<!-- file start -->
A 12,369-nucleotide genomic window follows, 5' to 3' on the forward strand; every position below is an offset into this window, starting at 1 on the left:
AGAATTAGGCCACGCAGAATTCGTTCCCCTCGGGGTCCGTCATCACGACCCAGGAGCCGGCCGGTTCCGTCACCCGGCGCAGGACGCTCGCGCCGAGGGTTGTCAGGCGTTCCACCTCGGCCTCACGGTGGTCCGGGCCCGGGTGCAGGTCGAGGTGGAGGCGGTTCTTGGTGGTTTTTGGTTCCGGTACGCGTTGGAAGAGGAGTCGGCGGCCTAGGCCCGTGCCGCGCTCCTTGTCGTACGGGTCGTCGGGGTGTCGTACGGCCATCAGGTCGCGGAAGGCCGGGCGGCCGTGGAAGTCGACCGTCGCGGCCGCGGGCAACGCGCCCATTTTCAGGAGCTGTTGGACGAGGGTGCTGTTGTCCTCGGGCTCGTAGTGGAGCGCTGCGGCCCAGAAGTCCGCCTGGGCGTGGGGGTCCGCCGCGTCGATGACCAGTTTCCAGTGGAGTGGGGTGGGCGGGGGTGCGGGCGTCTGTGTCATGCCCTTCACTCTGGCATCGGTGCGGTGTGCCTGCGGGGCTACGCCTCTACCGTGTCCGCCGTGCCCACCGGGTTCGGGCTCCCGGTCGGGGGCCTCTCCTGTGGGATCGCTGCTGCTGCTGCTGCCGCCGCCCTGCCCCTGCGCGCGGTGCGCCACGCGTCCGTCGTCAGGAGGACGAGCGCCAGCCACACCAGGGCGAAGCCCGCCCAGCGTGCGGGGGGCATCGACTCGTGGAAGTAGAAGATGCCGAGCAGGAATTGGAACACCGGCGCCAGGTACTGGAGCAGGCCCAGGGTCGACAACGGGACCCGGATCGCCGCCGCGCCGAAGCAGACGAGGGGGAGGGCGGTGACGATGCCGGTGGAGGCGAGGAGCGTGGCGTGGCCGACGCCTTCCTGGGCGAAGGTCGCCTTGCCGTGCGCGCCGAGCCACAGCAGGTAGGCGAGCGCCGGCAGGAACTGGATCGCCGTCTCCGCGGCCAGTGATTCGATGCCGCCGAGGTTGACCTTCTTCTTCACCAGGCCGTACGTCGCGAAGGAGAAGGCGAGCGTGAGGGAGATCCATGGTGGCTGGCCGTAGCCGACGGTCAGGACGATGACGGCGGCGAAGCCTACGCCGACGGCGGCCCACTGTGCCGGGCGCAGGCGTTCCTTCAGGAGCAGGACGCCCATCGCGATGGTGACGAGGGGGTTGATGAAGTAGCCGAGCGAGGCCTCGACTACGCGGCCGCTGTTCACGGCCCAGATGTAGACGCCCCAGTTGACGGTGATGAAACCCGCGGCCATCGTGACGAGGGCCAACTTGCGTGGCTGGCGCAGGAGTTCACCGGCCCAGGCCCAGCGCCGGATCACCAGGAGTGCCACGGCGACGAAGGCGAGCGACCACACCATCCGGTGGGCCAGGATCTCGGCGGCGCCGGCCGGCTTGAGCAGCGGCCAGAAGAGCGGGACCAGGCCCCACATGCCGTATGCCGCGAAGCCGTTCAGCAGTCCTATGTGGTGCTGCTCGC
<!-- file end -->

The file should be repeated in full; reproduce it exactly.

A 12,369-nucleotide genomic window follows, 5' to 3' on the forward strand; every position below is an offset into this window, starting at 1 on the left:
AGAATTAGGCCACGCAGAATTCGTTCCCCTCGGGGTCCGTCATCACGACCCAGGAGCCGGCCGGTTCCGTCACCCGGCGCAGGACGCTCGCGCCGAGGGTTGTCAGGCGTTCCACCTCGGCCTCACGGTGGTCCGGGCCCGGGTGCAGGTCGAGGTGGAGGCGGTTCTTGGTGGTTTTTGGTTCCGGTACGCGTTGGAAGAGGAGTCGGCGGCCTAGGCCCGTGCCGCGCTCCTTGTCGTACGGGTCGTCGGGGTGTCGTACGGCCATCAGGTCGCGGAAGGCCGGGCGGCCGTGGAAGTCGACCGTCGCGGCCGCGGGCAACGCGCCCATTTTCAGGAGCTGTTGGACGAGGGTGCTGTTGTCCTCGGGCTCGTAGTGGAGCGCTGCGGCCCAGAAGTCCGCCTGGGCGTGGGGGTCCGCCGCGTCGATGACCAGTTTCCAGTGGAGTGGGGTGGGCGGGGGTGCGGGCGTCTGTGTCATGCCCTTCACTCTGGCATCGGTGCGGTGTGCCTGCGGGGCTACGCCTCTACCGTGTCCGCCGTGCCCACCGGGTTCGGGCTCCCGGTCGGGGGCCTCTCCTGTGGGATCGCTGCTGCTGCTGCTGCCGCCGCCCTGCCCCTGCGCGCGGTGCGCCACGCGTCCGTCGTCAGGAGGACGAGCGCCAGCCACACCAGGGCGAAGCCCGCCCAGCGTGCGGGGGGCATCGACTCGTGGAAGTAGAAGATGCCGAGCAGGAATTGGAACACCGGCGCCAGGTACTGGAGCAGGCCCAGGGTCGACAACGGGACCCGGATCGCCGCCGCGCCGAAGCAGACGAGGGGGAGGGCGGTGACGATGCCGGTGGAGGCGAGGAGCGTGGCGTGGCCGACGCCTTCCTGGGCGAAGGTCGCCTTGCCGTGCGCGCCGAGCCACAGCAGGTAGGCGAGCGCCGGCAGGAACTGGATCGCCGTCTCCGCGGCCAGTGATTCGATGCCGCCGAGGTTGACCTTCTTCTTCACCAGGCCGTACGTCGCGAAGGAGAAGGCGAGCGTGAGGGAGATCCATGGTGGCTGGCCGTAGCCGACGGTCAGGACGATGACGGCGGCGAAGCCTACGCCGACGGCGGCCCACTGTGCCGGGCGCAGGCGTTCCTTCAGGAGCAGGACGCCCATCGCGATGGTGACGAGGGGGTTGATGAAGTAGCCGAGCGAGGCCTCGACTACGCGGCCGCTGTTCACGGCCCAGATGTAGACGCCCCAGTTGACGGTGATGAAACCCGCGGCCATCGTGACGAGGGCCAACTTGCGTGGCTGGCGCAGGAGTTCACCGGCCCAGGCCCAGCGCCGGATCACCAGGAGTGCCACGGCGACGAAGGCGAGCGACCACACCATCCGGTGGGCCAGGATCTCGGCGGCGCCGGCCGGCTTGAGCAGCGGCCAGAAGAGCGGGACCAGGCCCCACATGCCGTATGCCGCGAAGCCGTTCAGCAGTCCTATGTGGTGCTGCTCGC